Item:
ONSV21TGS3

Original U.S. Civil War Remington New Model 1863 Army Percussion Revolver with "CSA" Marked Grips - Serial 89589

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Item Description

Original Item: Only One Available. This is a very nice example of a Remington New Model Army Percussion Revolver, with a lovely patina from age and use. Like all New Models, it is a .44 caliber percussion, 6 shot single action revolver, with an 8-inch octagon barrel. These were often called the Model 1858 due to the patent dates, but production of this revision started in 1863, and the "New Model Army" is the correct designation from Remington. The top of the octagonal barrel still shows the original markings:

PATENTED SEPT. 14. 1858
REMINGTON & SONS. ILION. NEW YORK. U.S.A.
NEW-MODEL

Overall condition is very good, with the original blued finish worn to a lovely grayish patina. There are some areas of light rust specking, but overall this has the look of a well cared for revolver. At some point the original front sight wore or broke off, and was replaced with a new steel front sight. It has a very nice set of walnut grips, which have some very interesting markings. The right grip is stamped CSA on the inside, with TR written on the outside, while the left grip has CSA written on the out side. We have no way of verifying these markings, and given the production timeframe, it is very likely that the marks are spurious in nature.

The action functions great, with none of the usual finicky behavior we see from revolvers of this age. The bore is in great shape, with clear rifling and a partly bright finish, with light oxidation in areas. The barrel axis pin slides out correctly to allow removal of the cylinder. All nipples on the cylinder are at least partly clear.

This revolver has matching serial number 89589 appearing on the underside of the barrel and on the frame under the grip. The back of the cylinder is marked 9589, so we would definitely consider this an "ALL MATCHING" revolver, even though the cylinder pin is unmarked. Unlike Colt, Remington did not always number every component of their guns, particularly during the mid war production rush. We do not see any evidence that the axis pin is not original.

Research shows that this revolver was manufactured in mid to late 1864, making this a true Civil War gun and perfect for any collection. According to the research published in Remington Army & Navy Revolvers 1861-1868 by Donald L. Ware, Remington revolvers through serial #149,000 were accepted prior to the end of the Civil War. Guns below serial #123,000 were accepted prior to the end of 1864.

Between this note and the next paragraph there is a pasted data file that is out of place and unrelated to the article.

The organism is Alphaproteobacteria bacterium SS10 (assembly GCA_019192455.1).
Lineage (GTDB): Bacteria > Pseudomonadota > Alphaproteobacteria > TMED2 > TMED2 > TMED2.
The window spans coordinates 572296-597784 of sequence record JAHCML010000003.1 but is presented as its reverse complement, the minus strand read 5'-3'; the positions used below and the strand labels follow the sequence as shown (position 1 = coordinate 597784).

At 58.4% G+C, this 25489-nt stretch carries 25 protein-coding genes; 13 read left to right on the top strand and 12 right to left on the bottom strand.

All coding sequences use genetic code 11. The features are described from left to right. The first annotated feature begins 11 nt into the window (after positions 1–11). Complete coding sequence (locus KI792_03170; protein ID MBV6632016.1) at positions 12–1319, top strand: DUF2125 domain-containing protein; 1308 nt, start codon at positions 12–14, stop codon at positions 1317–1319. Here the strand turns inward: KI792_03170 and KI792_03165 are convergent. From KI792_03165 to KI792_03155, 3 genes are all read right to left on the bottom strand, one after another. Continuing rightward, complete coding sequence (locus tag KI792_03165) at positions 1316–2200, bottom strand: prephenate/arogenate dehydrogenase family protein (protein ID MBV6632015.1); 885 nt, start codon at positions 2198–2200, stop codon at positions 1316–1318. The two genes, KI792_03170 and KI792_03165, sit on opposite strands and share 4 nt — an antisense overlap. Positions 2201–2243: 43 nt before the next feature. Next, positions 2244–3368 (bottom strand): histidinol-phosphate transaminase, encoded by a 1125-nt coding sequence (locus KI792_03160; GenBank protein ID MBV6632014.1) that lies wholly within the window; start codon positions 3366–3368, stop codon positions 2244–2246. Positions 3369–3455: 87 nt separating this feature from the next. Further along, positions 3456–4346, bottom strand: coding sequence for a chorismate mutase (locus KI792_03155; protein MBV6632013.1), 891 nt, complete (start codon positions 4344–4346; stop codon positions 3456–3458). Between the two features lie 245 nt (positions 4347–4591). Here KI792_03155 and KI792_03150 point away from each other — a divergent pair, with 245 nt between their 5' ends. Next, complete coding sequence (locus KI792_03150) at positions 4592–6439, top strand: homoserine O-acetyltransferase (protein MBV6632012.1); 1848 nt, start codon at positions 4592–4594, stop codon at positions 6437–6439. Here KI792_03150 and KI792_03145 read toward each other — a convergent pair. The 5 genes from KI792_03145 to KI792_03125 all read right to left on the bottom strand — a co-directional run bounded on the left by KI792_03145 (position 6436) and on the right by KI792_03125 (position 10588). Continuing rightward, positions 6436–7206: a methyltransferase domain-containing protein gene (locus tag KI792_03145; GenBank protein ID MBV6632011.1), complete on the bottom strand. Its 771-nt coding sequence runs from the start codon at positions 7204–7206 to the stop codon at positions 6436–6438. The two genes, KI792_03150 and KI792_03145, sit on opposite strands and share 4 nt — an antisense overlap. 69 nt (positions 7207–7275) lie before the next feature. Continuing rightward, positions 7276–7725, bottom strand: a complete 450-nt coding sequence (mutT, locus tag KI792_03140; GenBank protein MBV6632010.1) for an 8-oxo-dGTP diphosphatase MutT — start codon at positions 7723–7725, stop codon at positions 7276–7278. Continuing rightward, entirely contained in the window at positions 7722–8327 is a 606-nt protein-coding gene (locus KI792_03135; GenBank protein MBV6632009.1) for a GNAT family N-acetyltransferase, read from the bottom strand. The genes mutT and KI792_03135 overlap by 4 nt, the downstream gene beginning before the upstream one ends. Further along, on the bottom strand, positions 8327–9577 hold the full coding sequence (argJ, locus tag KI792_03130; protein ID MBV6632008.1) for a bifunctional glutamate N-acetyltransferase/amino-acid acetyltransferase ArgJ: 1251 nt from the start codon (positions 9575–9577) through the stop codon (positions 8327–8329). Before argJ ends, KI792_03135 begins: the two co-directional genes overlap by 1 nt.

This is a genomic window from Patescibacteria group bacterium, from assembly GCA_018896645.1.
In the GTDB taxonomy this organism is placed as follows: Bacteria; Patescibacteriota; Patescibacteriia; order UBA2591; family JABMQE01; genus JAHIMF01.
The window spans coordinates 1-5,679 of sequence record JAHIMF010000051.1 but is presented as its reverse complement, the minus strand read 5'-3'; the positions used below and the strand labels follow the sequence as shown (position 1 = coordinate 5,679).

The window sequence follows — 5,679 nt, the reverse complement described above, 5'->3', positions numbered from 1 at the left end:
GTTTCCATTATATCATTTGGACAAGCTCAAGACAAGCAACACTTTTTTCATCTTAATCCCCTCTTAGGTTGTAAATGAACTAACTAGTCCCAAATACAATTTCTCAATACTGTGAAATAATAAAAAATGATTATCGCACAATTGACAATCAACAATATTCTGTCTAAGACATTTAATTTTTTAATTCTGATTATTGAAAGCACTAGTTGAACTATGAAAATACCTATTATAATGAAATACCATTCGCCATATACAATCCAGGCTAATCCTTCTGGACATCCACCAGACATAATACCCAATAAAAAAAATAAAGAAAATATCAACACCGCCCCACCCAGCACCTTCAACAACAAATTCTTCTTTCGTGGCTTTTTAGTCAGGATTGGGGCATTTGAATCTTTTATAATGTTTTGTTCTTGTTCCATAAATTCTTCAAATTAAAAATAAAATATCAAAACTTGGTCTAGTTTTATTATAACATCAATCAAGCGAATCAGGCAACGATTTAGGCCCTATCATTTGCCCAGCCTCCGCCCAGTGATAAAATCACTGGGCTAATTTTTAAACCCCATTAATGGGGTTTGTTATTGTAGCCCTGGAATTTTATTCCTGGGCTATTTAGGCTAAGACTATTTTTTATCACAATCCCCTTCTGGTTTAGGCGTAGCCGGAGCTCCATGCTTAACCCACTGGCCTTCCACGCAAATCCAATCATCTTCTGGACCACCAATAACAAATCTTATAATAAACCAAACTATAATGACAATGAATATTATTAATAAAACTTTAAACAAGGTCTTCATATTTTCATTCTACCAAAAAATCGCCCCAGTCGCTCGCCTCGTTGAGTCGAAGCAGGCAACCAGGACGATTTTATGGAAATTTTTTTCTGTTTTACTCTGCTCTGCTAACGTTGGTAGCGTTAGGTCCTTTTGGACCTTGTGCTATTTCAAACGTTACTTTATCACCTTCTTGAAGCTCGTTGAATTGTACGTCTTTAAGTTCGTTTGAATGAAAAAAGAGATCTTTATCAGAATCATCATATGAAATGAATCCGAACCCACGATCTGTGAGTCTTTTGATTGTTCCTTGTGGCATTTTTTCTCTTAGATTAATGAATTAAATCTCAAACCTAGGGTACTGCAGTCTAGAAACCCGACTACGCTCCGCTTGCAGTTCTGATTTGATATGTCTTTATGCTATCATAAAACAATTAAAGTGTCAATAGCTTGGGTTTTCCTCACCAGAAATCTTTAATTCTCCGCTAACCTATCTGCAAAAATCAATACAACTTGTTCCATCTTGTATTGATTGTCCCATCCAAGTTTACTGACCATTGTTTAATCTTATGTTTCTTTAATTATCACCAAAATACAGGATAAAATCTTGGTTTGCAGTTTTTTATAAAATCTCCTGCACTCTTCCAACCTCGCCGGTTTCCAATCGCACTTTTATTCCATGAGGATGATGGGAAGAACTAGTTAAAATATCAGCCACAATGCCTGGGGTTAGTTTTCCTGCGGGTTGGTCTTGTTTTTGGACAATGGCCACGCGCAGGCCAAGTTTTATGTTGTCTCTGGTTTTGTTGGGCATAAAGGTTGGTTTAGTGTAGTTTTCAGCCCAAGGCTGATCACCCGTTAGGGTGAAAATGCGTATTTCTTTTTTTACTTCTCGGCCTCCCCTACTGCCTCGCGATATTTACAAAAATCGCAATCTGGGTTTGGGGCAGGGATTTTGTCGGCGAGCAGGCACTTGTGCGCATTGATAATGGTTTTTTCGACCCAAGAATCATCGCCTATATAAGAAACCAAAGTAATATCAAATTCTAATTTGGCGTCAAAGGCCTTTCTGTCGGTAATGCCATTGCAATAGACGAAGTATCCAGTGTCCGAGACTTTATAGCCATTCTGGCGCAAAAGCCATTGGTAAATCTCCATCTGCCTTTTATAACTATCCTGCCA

In very good condition, this revolver will make a fine addition to any U.S. Civil War collection.

History of Remington New Model Army Revolver:

Remington, like Colt, was in business of arms making long prior to the Civil War. They had been producing handguns since 1857 when they introduced the Remington Beals Pocket Revolver. With the outbreak of the Civil War all of the company's energy became devoted to the military production of longarms and hand guns. The martial hand guns produced during the Civil War period included the Remington-Beals Army and Navy Model revolvers, the Remington Models 1861 Army and Navy Revolvers, (a.k.a. as the "Old Model Army" and "Old Model Navy") and the Remington New Model 1863 Army and Navy revolvers.

The Remington New Model 1863 Army Revolver represents Remington's highest production martial pistol. Approximately 126,000 were manufactured from 1863 to 1875. After Colt, it was the Northern government's most purchased and issued pistol. Serial numbers of the New Model Army continued from the Model 1861 Army. Reference sources estimate this change from between serial number 15000 (Flayderman) to 22000 (Reilly). This is probably due to a long transitional period in which there was a gradual change over of the design features between the two models. The earliest production models utilized the 1861 frames and had a somewhat longer grip. The stamping "New Model" on the barrel of the early models can also be noted to have been stamped with a separate die. Nearly 110, 000 New Models were purchased by the government during the Civil War, at prices between $10.82 and $15.50 each. These prices were lower than Colt's and by mid-1863, Colt was eliminated from the government contract business. The State of New Jersey also purchased several thousand for Civil War issue.

The New Model 1863 Army was the last of Remington's .44 caliber percussion revolvers. Remington Armies were used from the beginning to the end of the Civil War in all fields. They were considered to be among the finest martial handguns of the day. The Remington New Model 1863 Navy and it's forbear, the Remington-Beals Navy, also saw action during the war.

Specifications: 

Year of Manufacture: mid-late 1864
Caliber: .44cal
Ammunition Type: Cap and Ball
Barrel Length: 8 inches
Overall Length: 14 inches
Action: Single
Feed System: 6 Shot Revolver

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    New Jersey


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